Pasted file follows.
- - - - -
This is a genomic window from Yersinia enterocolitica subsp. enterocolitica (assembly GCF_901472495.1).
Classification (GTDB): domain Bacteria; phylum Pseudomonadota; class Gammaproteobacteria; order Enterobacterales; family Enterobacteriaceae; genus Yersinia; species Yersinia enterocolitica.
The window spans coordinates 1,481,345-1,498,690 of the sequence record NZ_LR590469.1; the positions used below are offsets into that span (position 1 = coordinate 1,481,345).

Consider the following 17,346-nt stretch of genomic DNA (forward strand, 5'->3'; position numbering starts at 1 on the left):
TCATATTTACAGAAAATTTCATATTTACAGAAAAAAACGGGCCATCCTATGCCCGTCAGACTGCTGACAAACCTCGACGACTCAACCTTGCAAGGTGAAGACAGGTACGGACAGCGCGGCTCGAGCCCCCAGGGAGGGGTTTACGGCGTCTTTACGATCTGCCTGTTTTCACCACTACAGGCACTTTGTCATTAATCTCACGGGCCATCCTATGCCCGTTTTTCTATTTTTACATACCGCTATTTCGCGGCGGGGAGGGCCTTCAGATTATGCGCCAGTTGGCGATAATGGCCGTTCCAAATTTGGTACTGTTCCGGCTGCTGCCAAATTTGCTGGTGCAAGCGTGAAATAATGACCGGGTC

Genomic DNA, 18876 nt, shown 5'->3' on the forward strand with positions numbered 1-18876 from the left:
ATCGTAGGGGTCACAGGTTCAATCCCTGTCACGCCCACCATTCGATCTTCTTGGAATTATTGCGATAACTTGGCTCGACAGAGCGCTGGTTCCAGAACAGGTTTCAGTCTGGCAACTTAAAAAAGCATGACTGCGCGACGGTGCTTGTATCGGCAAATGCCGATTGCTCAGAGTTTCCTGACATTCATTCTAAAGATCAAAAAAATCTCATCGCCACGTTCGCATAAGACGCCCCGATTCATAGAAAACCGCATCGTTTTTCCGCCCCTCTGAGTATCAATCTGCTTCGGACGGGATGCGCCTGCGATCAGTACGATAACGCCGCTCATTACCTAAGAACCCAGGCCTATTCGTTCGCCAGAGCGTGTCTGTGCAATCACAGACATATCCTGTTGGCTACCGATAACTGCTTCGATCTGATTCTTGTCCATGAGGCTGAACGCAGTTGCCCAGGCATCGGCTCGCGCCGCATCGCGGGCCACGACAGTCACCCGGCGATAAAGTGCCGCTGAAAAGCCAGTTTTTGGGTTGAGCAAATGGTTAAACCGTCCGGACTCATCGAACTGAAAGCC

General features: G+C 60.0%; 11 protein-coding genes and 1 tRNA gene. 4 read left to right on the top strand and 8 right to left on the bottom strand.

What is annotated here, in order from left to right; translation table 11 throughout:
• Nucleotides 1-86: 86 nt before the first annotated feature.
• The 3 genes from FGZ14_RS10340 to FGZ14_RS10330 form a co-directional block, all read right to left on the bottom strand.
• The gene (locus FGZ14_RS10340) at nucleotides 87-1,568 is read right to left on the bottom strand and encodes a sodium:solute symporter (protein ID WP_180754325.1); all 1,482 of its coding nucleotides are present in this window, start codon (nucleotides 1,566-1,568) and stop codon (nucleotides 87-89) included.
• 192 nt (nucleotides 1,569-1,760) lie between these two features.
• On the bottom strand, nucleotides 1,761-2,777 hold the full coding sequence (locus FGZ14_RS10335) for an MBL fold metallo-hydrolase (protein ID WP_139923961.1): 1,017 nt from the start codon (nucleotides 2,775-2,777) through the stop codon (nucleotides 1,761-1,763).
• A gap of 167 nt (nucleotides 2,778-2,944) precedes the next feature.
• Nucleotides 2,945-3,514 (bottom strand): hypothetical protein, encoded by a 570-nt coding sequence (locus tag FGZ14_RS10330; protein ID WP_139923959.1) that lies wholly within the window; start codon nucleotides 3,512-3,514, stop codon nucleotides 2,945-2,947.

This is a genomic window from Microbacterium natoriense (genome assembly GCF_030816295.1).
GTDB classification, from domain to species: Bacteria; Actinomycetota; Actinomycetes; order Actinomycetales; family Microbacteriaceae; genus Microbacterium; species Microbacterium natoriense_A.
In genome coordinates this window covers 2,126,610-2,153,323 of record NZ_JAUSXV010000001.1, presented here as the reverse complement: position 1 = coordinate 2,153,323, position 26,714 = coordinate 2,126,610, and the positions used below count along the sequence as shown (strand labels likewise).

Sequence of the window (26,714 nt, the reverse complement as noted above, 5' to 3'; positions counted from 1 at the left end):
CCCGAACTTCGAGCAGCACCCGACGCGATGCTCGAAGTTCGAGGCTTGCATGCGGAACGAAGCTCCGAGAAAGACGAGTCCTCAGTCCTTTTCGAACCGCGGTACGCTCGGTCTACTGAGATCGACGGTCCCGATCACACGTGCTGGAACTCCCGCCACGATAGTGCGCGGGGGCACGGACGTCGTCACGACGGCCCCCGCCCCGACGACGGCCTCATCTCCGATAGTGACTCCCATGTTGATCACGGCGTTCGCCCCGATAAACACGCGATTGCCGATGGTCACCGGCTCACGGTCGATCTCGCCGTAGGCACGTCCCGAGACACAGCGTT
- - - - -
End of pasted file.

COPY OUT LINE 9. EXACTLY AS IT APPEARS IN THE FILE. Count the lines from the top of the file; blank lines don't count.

What is annotated here, in order from left to right; translation table 11 throughout: